Signs and symptoms of preterm labor

To download this health action sheet, enter your email in the box below. As thanks, we’ll send you our monthly March of Dimes newsletter with information about what we’re doing to give every baby a fighting chance.


  • Preterm labor is labor that happens before 37 weeks of pregnancy. Babies born this early can have lifelong or life-threatening health problems.

  • Learn the signs and symptoms of preterm labor. If you have even one sign or symptom, call your health care provider.

  • If you’re having preterm labor, getting help quickly is the best thing to do.

What are the signs and symptoms of preterm labor?

Signs of a condition are things someone else can see or know about you, like you have a rash or you’re coughing. Symptoms are things you feel yourself that others can’t see, like having a sore throat or feeling dizzy.

If you have any of these signs or symptoms before 37 weeks of pregnancy, you may be having preterm labor:

  • Change in your vaginal discharge (watery, mucus or bloody) or more vaginal discharge than usual
  • Pressure in your pelvis or lower belly, like your baby is pushing down
  • Constant low, dull backache
  • Belly cramps with or without diarrhea
  • Regular or frequent contractions that make your belly tighten like a fist. The contractions may or may not be painful.
  • Your water breaks

What should you do if you think you're having preterm labor? 

If you have even one sign or symptom of preterm labor, call your health care provider right away. If you have preterm labor, getting help quickly is the best thing you can do.

When you see your provider, he may do a pelvic exam or a transvaginal ultrasound to see if your cervix has started to thin out and open for labor. Your cervix is the opening to the uterus (womb) that sits at the top of the vagina (birth canal). A transvaginal ultrasound is done in the vagina instead of on the outside of your belly. Like a regular ultrasound, it uses sound waves and a computer to make a picture of your baby. If you’re having contractions, your provider monitors them to see how strong and far apart they are. You may get other tests to help your provider find out if you really are in labor.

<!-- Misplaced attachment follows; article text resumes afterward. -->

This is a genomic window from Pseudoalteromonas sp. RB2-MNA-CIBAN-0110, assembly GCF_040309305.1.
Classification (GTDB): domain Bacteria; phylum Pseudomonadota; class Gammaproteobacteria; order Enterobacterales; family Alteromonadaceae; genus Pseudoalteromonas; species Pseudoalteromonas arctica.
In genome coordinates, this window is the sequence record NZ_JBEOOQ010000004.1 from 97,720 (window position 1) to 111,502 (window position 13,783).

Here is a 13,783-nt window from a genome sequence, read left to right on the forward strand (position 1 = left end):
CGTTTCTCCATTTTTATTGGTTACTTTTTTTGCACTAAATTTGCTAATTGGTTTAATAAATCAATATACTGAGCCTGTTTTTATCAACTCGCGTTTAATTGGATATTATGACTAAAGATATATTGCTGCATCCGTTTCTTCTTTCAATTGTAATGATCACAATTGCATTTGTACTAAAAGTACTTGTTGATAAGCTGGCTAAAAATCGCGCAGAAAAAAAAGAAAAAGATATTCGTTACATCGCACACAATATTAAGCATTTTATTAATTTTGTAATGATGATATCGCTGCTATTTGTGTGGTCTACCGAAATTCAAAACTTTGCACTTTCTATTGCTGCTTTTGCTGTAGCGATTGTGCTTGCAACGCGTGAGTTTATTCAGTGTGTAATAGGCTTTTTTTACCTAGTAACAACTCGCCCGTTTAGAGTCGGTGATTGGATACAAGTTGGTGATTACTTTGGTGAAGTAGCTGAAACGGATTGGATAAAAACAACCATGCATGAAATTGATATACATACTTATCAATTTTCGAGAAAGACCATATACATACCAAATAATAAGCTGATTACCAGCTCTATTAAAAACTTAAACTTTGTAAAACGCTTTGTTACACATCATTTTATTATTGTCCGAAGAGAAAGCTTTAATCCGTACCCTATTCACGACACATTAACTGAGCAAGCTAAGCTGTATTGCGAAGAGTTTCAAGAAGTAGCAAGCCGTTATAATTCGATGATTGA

If you’re having preterm labor, your provider may give you treatment to help stop it or to help improve your baby’s health before birth. Talk to your provider about which treatments may be right for you.

Are you at risk for preterm labor?

No one knows for sure what causes preterm labor. But there are things that may make you more likely than other women to start labor early. These are called risk factors. There are many risk factors for preterm labor, but these three make you most likely to have preterm labor:

  1. You’ve had a premature birth in the past.  
  2. You’re pregnant with multiples (twins, triplets or more).   
  3. You have problems with your uterus or cervix now or you’ve had problems in the past.

Other risk factors include smoking and not getting prenatal care. Learn about all the risk factors and talk to your provider about what you can do to help reduce your risk for preterm labor. 

Additional versions of this article are available in: Arabic, Chinese Simplified, Hindi, and Urdu
Translated documents are courtesy of the employees of CooperSurgical Inc.

See also: Signs and symptoms of preterm labor infographic

Last reviewed: August, 2017